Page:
Misleading TikTok video claims Shein clothing tags contain calls for help

A viral video shows legitimate depictions of messages written by “fast fashion” garment workers pleading for help from Shein and other companies.

The context

Many of the images included in a viral TikTok video, which denounces the labor practices of Shein and other so-called “fast fashion” brands, were misleading. They were not from incidents in which actual notes of people seeking help were found in bundles of clothing. However, in at least two cases, the origin of the notes was unclear and the results of the investigations launched upon their discovery were unknown to us at the time of this writing.

Fact check

In early June 2022, various social media users claimed to have found posts by garment workers on clothing tags from Shein and other companies containing pleas for help.

In many posts, people uploaded photographs of a label that read, “Tumble dry, do not dry clean. Due to the water-saving technology, you need your help to wash with the mild detergent the first time to make the items softer. Here’s a screenshot of a tweet containing the photo, with the Twitter user’s name cropped for privacy:

Despite what the caption says, it’s not clear what brand of clothing this tag is attached to in the photo. It also seems clear that the phrase “need your help” is not a cry for help but clumsily worded washing instructions for the garment in question. We emailed Shein asking if the tag above was attached to her clothing, and will update when and if we receive a response.

Shein posted a video to their official TikTok account debunking claims that the ‘call for help’ and other viral images were linked to their brand, stating:

“Shein takes supply chain issues seriously,” the statement said. “Our strict code of conduct includes policies against child labor and forced labor and we do not tolerate non-compliance.”

Some claims that the phrase “need your help” was a hidden message. We found no evidence for this, especially since the phrase appears as part of a longer sentence that has a different meaning.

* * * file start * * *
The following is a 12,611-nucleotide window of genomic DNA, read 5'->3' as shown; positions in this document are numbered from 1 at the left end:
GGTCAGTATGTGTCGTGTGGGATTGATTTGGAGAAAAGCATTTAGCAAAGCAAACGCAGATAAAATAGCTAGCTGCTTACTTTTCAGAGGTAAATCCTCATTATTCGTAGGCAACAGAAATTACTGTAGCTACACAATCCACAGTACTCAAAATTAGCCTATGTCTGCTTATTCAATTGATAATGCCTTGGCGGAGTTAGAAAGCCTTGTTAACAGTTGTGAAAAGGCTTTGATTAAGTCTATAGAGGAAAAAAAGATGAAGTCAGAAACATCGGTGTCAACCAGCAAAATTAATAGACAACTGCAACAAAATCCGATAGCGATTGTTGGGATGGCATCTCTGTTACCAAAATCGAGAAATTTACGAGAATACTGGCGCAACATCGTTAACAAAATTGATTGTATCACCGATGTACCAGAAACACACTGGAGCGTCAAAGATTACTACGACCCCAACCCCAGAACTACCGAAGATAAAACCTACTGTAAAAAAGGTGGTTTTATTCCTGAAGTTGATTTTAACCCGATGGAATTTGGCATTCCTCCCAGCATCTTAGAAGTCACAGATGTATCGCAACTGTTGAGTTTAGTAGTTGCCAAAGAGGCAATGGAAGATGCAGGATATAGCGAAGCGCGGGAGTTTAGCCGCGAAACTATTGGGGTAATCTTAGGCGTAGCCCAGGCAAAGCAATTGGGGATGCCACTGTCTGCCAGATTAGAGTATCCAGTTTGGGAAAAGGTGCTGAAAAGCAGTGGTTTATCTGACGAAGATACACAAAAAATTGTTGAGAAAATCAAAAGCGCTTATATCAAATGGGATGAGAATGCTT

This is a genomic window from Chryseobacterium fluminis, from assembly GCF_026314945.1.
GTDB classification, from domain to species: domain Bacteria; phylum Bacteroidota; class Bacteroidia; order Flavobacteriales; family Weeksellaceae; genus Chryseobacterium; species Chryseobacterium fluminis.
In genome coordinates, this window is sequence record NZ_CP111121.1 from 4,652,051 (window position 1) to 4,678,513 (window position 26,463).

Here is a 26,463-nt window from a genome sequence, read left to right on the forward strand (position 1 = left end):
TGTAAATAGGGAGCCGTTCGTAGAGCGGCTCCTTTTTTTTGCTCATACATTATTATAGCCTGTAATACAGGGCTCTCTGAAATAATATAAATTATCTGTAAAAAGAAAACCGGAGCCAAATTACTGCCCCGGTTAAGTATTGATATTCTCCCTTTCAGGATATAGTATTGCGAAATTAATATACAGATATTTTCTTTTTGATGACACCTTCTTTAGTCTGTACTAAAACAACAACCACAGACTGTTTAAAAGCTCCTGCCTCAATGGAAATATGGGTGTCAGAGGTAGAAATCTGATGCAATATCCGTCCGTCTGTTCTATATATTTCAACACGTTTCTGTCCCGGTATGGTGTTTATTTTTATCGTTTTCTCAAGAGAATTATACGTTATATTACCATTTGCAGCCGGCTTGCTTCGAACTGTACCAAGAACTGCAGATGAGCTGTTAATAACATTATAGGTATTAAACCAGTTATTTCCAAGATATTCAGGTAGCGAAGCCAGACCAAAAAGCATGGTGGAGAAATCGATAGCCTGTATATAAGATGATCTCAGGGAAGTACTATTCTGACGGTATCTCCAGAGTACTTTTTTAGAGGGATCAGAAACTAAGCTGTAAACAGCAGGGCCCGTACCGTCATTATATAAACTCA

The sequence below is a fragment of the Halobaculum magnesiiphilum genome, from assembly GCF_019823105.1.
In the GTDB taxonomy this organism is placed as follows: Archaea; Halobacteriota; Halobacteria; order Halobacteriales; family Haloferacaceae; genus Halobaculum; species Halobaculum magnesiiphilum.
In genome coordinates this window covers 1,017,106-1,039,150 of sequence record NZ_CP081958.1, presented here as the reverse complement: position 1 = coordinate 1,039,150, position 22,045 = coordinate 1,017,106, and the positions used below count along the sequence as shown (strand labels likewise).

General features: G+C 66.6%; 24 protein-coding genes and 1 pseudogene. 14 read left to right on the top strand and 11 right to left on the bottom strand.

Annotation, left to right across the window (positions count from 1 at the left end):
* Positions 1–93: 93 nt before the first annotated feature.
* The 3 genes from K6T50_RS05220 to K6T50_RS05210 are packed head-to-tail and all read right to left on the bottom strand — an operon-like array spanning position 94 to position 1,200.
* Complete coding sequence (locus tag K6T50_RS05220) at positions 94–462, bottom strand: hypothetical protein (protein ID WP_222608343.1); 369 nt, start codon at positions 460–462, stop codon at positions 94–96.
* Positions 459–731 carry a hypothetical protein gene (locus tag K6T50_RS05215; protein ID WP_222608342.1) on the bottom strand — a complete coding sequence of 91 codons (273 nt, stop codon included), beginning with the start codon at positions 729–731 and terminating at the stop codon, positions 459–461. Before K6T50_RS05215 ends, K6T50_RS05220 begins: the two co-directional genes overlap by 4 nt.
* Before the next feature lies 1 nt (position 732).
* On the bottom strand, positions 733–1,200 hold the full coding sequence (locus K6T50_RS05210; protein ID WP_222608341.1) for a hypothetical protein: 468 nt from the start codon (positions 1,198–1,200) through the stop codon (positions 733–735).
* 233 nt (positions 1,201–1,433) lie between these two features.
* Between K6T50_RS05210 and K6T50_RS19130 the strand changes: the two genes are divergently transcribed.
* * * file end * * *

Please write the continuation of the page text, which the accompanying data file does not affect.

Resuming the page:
The viral TikTok video

A very broad vision TikTok Video contained images of tags with various messages asking for help, with the seemingly broader message that fast fashion companies are employing garment workers in such dire conditions that they are reaching out in desperation via messages surreptitious on clothing labels.

It’s no secret that the apparel industry has been credibly accused poor working and operating conditions. That said, the TikTok video is misleading in that not all of the images included in the video can be described as fast fashion clothing labels. Some of the images were screenshots taken from old news reports, while others weren’t necessarily related to garment work stories.

A frame from the video, which to date had been viewed more than 40 million times, shows a woman against the backdrop of a FedEx package with the word “Help” scribbled in ink on the outside. In this case, it is unknown who wrote “Help” on the packaging; however, garment workers are unlikely to have access to a package at the shipping point. It seems more likely that it was written by someone along the delivery chain from shipping to receiving. Aside from the caption added by the TikTok user, we couldn’t find any labels on the package itself indicating that it was sent by Shein: